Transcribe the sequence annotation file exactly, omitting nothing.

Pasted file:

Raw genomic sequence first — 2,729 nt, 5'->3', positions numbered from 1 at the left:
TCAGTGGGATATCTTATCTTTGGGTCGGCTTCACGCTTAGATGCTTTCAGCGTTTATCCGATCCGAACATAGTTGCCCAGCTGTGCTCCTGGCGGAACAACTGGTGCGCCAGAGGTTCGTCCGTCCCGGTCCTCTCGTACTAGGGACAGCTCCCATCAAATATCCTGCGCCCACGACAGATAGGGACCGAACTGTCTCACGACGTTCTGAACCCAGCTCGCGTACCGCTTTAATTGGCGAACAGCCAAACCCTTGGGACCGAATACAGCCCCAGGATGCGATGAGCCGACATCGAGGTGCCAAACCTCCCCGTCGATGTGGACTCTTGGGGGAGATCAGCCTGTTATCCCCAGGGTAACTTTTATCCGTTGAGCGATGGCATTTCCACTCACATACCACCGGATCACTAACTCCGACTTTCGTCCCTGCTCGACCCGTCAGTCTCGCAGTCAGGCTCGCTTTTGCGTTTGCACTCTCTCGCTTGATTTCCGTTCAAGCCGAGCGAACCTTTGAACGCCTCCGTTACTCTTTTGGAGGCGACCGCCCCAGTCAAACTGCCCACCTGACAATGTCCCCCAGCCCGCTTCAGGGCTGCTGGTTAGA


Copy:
Raw genomic sequence first — 2,729 nt, 5'->3', positions numbered from 1 at the left:
TCAGTGGGATATCTTATCTTTGGGTCGGCTTCACGCTTAGATGCTTTCAGCGTTTATCCGATCCGAACATAGTTGCCCAGCTGTGCTCCTGGCGGAACAACTGGTGCGCCAGAGGTTCGTCCGTCCCGGTCCTCTCGTACTAGGGACAGCTCCCATCAAATATCCTGCGCCCACGACAGATAGGGACCGAACTGTCTCACGACGTTCTGAACCCAGCTCGCGTACCGCTTTAATTGGCGAACAGCCAAACCCTTGGGACCGAATACAGCCCCAGGATGCGATGAGCCGACATCGAGGTGCCAAACCTCCCCGTCGATGTGGACTCTTGGGGGAGATCAGCCTGTTATCCCCAGGGTAACTTTTATCCGTTGAGCGATGGCATTTCCACTCACATACCACCGGATCACTAACTCCGACTTTCGTCCCTGCTCGACCCGTCAGTCTCGCAGTCAGGCTCGCTTTTGCGTTTGCACTCTCTCGCTTGATTTCCGTTCAAGCCGAGCGAACCTTTGAACGCCTCCGTTACTCTTTTGGAGGCGACCGCCCCAGTCAAACTGCCCACCTGACAATGTCCCCCAGCCCGCTTCAGGGCTGCTGGTTAGA